Phase I and II study of fludarabine phosphate in leukemia: Therapeutic efficacy with delayed central nervous system toxicity
Central Nervous System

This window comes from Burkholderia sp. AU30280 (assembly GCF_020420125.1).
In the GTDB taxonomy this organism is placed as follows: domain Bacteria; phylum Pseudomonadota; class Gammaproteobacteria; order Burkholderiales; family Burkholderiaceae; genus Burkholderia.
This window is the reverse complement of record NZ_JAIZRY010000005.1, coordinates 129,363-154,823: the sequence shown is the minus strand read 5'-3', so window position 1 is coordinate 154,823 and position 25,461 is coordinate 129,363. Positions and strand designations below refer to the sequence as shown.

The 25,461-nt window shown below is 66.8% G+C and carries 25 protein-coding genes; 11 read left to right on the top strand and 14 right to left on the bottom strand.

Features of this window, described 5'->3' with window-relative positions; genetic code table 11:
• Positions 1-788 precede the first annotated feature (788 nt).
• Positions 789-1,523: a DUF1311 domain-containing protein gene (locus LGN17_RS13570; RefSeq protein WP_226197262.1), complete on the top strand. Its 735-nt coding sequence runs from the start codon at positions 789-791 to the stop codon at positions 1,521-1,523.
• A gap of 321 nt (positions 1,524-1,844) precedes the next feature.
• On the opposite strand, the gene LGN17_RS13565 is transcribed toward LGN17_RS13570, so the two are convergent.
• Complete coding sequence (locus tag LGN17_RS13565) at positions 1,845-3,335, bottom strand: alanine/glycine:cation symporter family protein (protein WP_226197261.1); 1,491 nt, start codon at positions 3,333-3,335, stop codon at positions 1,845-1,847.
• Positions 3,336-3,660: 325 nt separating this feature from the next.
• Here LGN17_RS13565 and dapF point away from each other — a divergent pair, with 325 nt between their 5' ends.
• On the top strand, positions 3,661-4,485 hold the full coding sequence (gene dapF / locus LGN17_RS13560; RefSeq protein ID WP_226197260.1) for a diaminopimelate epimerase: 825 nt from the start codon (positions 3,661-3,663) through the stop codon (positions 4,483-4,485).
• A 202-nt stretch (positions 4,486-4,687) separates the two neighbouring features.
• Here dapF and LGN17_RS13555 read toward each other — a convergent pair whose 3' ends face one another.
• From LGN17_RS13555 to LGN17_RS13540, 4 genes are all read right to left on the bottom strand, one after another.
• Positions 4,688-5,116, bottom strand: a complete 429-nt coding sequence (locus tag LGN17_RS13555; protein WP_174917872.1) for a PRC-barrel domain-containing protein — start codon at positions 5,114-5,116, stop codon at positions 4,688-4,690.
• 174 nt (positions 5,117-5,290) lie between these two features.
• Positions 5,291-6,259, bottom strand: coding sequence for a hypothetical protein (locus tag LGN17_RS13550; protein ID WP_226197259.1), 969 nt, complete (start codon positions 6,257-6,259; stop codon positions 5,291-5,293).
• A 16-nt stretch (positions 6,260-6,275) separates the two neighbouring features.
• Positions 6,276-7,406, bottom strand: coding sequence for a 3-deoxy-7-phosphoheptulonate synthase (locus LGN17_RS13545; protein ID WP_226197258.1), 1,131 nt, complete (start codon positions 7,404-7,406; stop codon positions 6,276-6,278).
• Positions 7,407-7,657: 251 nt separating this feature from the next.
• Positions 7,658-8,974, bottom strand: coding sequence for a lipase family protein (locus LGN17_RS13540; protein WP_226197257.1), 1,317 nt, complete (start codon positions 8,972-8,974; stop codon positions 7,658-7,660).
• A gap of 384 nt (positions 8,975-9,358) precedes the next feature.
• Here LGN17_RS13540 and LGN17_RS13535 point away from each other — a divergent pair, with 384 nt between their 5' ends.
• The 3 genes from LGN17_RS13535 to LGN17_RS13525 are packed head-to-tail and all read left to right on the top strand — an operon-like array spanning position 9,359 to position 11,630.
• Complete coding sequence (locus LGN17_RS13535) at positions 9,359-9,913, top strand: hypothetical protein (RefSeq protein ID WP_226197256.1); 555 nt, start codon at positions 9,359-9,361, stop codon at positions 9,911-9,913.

Fludarabine phosphate (9-beta-D-arabinofuranosyl-2-fluoroadenine), a novel purine nucleoside, has demonstrated excellent preclinical antitumor activity and little toxicity in phase I clinical trials. We evaluated the clinical use of fludarabine given as a continuous intravenous (IV) infusion for remission induction in patients with relapsed or refractory leukemia. Thirty infusions were administered to 25 patients. At doses less than or equal to 125 mg/m2/d for five days, only three of 17 patients cleared their bone marrow of leukemic cells, and none achieved complete remission (CR). Nine patients received doses of 150 mg/m2/d for five days or 125 mg/m2/d for seven days. Four of these patients achieved CR (three patients with acute nonlymphoblastic leukemia (ANLL), one patient with acute lymphoblastic leukemia (ALL]. However, severe CNS toxicity was encountered in five patients at the two highest dose levels. Initial symptoms of neurotoxicity were delayed from 21 to 43 days after starting treatment and consisted of optic neuritis, cortical blindness, altered mental status, and generalized seizure. Only one patient regained visual and neurologic function; four other patients experienced progressive neurologic deterioration and died. Clinicopathologic evaluation suggested widespread, severe demyelination as the etiology of these reactions. We conclude that fludarabine is an effective drug for remission induction in acute leukemia. However, doses required to achieve CR are associated with unacceptable CNS toxicity. In view of its potent antileukemic activity, further evaluation of fludarabine at lower doses (less than or equal to 75 mg/m2/d for five days) may be warranted in combination with other chemotherapeutic agents for the treatment of patients with acute leukemia.